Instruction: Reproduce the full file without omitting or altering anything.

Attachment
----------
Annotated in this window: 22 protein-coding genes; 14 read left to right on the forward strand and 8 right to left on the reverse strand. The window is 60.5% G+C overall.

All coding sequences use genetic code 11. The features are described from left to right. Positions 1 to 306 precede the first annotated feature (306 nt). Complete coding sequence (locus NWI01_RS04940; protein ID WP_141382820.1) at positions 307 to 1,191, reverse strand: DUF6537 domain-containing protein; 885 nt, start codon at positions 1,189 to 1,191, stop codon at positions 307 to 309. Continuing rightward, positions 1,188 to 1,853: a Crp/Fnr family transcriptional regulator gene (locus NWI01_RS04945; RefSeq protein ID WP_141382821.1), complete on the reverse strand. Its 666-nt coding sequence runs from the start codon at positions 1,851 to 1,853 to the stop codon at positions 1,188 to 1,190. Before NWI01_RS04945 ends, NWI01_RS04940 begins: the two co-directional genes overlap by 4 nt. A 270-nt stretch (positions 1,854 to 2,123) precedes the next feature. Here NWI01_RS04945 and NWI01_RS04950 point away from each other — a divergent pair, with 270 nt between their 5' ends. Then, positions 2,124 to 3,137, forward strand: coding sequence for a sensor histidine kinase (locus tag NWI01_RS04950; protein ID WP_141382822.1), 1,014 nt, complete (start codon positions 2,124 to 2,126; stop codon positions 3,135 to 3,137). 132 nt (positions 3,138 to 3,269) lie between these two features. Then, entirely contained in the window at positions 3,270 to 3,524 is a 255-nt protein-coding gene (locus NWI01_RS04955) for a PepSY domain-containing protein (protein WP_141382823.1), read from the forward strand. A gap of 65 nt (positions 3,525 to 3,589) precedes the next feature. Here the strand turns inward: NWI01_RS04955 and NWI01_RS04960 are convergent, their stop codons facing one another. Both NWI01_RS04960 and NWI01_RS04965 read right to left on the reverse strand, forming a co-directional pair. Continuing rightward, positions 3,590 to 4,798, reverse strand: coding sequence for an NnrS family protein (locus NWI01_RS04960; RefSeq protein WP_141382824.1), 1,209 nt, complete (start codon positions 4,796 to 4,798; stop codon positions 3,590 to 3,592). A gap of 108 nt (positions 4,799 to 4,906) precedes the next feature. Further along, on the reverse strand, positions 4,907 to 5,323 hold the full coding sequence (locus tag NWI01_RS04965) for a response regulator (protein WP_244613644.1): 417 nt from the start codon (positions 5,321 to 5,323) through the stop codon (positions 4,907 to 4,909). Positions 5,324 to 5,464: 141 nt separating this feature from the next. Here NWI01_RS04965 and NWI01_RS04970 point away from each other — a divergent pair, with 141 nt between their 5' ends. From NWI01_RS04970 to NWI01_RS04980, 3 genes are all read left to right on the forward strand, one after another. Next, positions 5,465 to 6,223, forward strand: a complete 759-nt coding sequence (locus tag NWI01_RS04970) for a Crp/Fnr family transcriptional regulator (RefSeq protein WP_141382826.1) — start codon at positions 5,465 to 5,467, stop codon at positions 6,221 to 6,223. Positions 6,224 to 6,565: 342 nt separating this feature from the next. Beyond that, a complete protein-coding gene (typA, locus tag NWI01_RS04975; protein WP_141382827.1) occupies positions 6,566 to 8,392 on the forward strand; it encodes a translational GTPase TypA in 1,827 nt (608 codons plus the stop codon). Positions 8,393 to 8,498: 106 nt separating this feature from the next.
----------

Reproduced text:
Annotated in this window: 22 protein-coding genes; 14 read left to right on the forward strand and 8 right to left on the reverse strand. The window is 60.5% G+C overall.

All coding sequences use genetic code 11. The features are described from left to right. Positions 1 to 306 precede the first annotated feature (306 nt). Complete coding sequence (locus NWI01_RS04940; protein ID WP_141382820.1) at positions 307 to 1,191, reverse strand: DUF6537 domain-containing protein; 885 nt, start codon at positions 1,189 to 1,191, stop codon at positions 307 to 309. Continuing rightward, positions 1,188 to 1,853: a Crp/Fnr family transcriptional regulator gene (locus NWI01_RS04945; RefSeq protein ID WP_141382821.1), complete on the reverse strand. Its 666-nt coding sequence runs from the start codon at positions 1,851 to 1,853 to the stop codon at positions 1,188 to 1,190. Before NWI01_RS04945 ends, NWI01_RS04940 begins: the two co-directional genes overlap by 4 nt. A 270-nt stretch (positions 1,854 to 2,123) precedes the next feature. Here NWI01_RS04945 and NWI01_RS04950 point away from each other — a divergent pair, with 270 nt between their 5' ends. Then, positions 2,124 to 3,137, forward strand: coding sequence for a sensor histidine kinase (locus tag NWI01_RS04950; protein ID WP_141382822.1), 1,014 nt, complete (start codon positions 2,124 to 2,126; stop codon positions 3,135 to 3,137). 132 nt (positions 3,138 to 3,269) lie between these two features. Then, entirely contained in the window at positions 3,270 to 3,524 is a 255-nt protein-coding gene (locus NWI01_RS04955) for a PepSY domain-containing protein (protein WP_141382823.1), read from the forward strand. A gap of 65 nt (positions 3,525 to 3,589) precedes the next feature. Here the strand turns inward: NWI01_RS04955 and NWI01_RS04960 are convergent, their stop codons facing one another. Both NWI01_RS04960 and NWI01_RS04965 read right to left on the reverse strand, forming a co-directional pair. Continuing rightward, positions 3,590 to 4,798, reverse strand: coding sequence for an NnrS family protein (locus NWI01_RS04960; RefSeq protein WP_141382824.1), 1,209 nt, complete (start codon positions 4,796 to 4,798; stop codon positions 3,590 to 3,592). A gap of 108 nt (positions 4,799 to 4,906) precedes the next feature. Further along, on the reverse strand, positions 4,907 to 5,323 hold the full coding sequence (locus tag NWI01_RS04965) for a response regulator (protein WP_244613644.1): 417 nt from the start codon (positions 5,321 to 5,323) through the stop codon (positions 4,907 to 4,909). Positions 5,324 to 5,464: 141 nt separating this feature from the next. Here NWI01_RS04965 and NWI01_RS04970 point away from each other — a divergent pair, with 141 nt between their 5' ends. From NWI01_RS04970 to NWI01_RS04980, 3 genes are all read left to right on the forward strand, one after another. Next, positions 5,465 to 6,223, forward strand: a complete 759-nt coding sequence (locus tag NWI01_RS04970) for a Crp/Fnr family transcriptional regulator (RefSeq protein WP_141382826.1) — start codon at positions 5,465 to 5,467, stop codon at positions 6,221 to 6,223. Positions 6,224 to 6,565: 342 nt separating this feature from the next. Beyond that, a complete protein-coding gene (typA, locus tag NWI01_RS04975; protein WP_141382827.1) occupies positions 6,566 to 8,392 on the forward strand; it encodes a translational GTPase TypA in 1,827 nt (608 codons plus the stop codon). Positions 8,393 to 8,498: 106 nt separating this feature from the next.